Thursday, 21 September 2017

The Red Ribbon - Lucy Adlington

Books like these are hard to read. Especially if you've ever visited Auschwitz Birkenau. The evil there is palpable. Stories of redemption and upliftment are rare, few and far between. And for every survivor account you know how many did not make it. And if you've ever visited the main camp at Auschwitz and seen the shoes, the luggage ....... the hair......the chill will never leave you.

That's why books such as this are so important especially when they are aimed at the YA readership. We need to maintain education and information about the Holocaust if we are to have any chance of preventing the same thing happening again. So for that reason alone this is a worthwhile read.

This is a fiction based on fact. Up to a point. If it was pure fact it would be too hard to read. But this isn't just a story about Auschwitz, it's also about survival. What it takes, what must be endured. What moral choices must be made. A balance between active and passive submission. It's also about friendship. And hope. The story alludes to the fact that given different circumstances the four girls, Rose, Ella, Marta and Carla might have been friends and highlights the impossibilities that war imposes.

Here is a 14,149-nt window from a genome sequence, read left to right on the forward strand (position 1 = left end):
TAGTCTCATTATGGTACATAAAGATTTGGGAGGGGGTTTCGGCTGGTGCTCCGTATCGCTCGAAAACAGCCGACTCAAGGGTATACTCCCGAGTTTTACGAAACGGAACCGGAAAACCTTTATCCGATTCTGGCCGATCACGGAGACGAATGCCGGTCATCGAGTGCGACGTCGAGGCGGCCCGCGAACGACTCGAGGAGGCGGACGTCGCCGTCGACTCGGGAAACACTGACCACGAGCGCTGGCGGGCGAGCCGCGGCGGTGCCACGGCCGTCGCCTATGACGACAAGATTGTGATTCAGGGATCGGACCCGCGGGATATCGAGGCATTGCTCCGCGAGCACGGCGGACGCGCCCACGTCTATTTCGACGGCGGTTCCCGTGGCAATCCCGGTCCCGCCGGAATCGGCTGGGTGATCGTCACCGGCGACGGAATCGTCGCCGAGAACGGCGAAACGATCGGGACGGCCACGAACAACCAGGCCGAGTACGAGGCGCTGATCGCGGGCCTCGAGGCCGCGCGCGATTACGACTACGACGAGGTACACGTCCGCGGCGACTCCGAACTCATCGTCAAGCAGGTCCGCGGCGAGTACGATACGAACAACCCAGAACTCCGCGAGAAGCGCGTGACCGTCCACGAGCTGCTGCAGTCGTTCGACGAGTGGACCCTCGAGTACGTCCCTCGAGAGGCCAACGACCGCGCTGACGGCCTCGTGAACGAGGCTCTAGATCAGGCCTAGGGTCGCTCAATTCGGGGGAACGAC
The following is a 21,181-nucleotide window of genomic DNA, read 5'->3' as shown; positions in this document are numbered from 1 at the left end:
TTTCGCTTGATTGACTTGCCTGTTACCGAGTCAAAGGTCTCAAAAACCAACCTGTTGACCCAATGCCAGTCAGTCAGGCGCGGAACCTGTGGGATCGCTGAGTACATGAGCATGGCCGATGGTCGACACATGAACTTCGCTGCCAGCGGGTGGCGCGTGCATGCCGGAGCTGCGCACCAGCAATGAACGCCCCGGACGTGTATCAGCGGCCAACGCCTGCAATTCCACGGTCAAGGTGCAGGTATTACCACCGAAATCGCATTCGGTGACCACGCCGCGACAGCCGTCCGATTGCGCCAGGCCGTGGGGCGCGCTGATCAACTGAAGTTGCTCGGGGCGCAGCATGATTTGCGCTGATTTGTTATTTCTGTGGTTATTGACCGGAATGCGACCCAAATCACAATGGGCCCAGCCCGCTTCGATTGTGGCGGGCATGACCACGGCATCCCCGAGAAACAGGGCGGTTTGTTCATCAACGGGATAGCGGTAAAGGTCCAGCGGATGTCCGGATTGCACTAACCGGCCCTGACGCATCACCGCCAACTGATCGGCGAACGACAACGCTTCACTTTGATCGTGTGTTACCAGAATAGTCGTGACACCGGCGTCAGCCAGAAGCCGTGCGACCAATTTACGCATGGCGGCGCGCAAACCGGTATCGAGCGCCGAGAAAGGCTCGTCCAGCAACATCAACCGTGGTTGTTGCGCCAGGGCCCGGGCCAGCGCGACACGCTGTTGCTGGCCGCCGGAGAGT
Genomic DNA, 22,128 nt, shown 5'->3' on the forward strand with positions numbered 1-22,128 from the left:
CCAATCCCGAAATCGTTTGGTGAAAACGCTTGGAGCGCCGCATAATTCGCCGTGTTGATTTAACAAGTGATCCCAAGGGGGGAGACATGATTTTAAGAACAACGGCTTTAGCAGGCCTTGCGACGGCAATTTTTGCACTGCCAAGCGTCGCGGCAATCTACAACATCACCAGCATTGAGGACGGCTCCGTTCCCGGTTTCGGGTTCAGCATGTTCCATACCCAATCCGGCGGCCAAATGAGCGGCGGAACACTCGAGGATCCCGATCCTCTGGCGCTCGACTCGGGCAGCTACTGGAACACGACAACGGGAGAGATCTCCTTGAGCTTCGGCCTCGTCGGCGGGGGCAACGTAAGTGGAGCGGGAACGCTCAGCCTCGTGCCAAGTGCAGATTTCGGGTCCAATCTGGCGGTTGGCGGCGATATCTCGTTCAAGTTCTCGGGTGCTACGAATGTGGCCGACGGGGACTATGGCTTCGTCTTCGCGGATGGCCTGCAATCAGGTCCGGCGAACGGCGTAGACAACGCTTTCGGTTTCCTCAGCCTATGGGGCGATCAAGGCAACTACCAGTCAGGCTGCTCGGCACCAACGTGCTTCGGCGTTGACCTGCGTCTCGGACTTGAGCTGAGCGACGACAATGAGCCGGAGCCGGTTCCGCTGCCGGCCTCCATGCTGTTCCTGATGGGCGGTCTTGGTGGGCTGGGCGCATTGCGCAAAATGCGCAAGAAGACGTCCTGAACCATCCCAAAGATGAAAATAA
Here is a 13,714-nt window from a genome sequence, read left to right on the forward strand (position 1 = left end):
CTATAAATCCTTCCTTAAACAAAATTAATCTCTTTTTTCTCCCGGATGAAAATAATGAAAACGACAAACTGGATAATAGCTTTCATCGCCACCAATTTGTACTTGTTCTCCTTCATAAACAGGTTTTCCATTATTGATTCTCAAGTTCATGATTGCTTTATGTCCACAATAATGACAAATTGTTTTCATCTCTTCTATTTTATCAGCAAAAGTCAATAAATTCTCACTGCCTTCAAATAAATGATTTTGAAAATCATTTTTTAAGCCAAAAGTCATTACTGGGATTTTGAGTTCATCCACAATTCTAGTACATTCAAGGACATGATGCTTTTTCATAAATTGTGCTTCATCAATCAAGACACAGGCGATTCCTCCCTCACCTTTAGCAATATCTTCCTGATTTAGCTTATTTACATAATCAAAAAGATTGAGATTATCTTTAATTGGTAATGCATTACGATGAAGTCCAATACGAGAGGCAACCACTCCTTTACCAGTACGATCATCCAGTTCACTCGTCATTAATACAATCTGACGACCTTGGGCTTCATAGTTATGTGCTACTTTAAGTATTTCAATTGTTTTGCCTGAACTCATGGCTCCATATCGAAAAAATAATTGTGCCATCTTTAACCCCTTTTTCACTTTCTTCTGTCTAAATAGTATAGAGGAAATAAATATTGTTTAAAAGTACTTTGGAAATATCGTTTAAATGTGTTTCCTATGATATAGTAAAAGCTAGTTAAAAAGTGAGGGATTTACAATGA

The story is sensitively written and whilst it doesn't attempt to hide or mask the brutality there is no overload of graphic violence. Much is implicit. It is finely pitched at its prospective audience but I think it has a wider 'appeal' if that word can be used with this subject matter. The characters are well developed and of course we root for Ella the main protagonist. The ending is implausible in its widest context but the softer touch was necessary within the book's niche.

This book is presented attractively. I found the pictures on the pages, especially the red ribbon somewhat intrusive initially, but once enveloped within the story I almost didn't notice them. The sections given colours as the headings was a nice touch. 

It's hard to admit to 'enjoying' a story about one of the worst atrocities perpetuated by Man. I'm not sure if there is even a word to describe the feeling! But to reiterate, this is a worthwhile read. Many thanks to Readers First and Hot Key books for the opportunity. 

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